The Rebirth of ‘Frontier Soldiering’?

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Photo/Somali Times




In June 2019 the UK officially opened the new Somali National Army (SNA) training facility. Located in Baidoa. a town 150 miles West of the capital Mogadishu and deep into the country’s interior, it lacks many of the comforts of the capital. Baidoa does not enjoy the constant onshore breeze of Mogadishu and it is higher (approx. 3,000 ft above sea level). It’s rich red soil flourishes in the rare rainy season between droughts.

Baidoa is traditionally Somalia’s second city. Historically it was the cooler retreat of the former Italian colonial powers. More recently is has been the seat of the exiled government in the times that al’Shabab have controlled the capital.

This article examines the UK’s recent contribution to Somalia and explores the positive impact it has had on the operational efficiency of the SNA. It also my personal reflections on the international mission to support Somalia, having deployed multiple times to the country. It is my contention that Somalia offers the UK a return to ‘frontier soldiering’ and that the UK could, and should, be bolder.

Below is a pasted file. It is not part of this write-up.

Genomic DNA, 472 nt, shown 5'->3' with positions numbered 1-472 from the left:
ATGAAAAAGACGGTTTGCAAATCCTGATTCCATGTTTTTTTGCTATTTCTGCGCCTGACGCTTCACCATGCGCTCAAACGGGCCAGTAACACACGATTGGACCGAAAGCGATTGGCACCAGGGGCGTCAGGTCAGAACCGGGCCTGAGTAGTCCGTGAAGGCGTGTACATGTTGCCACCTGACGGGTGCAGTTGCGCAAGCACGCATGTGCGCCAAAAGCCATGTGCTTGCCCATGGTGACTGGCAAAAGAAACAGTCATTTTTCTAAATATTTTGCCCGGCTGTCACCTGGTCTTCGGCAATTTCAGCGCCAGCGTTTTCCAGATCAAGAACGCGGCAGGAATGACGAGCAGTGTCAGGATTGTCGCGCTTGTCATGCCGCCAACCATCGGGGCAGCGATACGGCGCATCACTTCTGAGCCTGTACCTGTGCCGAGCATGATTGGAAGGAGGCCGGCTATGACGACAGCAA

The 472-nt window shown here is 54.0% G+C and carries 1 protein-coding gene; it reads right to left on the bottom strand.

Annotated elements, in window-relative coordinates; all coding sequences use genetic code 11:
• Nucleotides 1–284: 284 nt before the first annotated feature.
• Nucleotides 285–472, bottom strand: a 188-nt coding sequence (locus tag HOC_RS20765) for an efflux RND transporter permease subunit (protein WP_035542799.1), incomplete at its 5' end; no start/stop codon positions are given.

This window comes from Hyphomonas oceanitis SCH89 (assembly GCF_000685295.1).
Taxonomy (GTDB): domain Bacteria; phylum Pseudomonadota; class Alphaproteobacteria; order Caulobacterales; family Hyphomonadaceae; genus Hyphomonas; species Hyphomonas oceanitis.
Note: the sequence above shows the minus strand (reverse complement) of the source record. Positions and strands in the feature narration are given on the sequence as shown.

The UK has supported the SNA’s 60 Division in Bay region, centred on Baidoa, since 2016. Part of this has been financial and the UK has, for some time, paid a ‘stipend’ of $100 per month to every soldier. To ensure accountability, this stipend has only been paid to those who are bio metrically registered, hold an official ID card, and have completed the mandatory UN human rights training package.

Starting in 2016, the first UK funded project was a very simple giant tent; a logistics hub. From this tent food and other supplies could be received, stored, accounted for, and distributed. It also included a containerised workshop for vehicle repairs. This was followed by an Ops Room, complete with UN supplied mapping and UK-funded secure radios.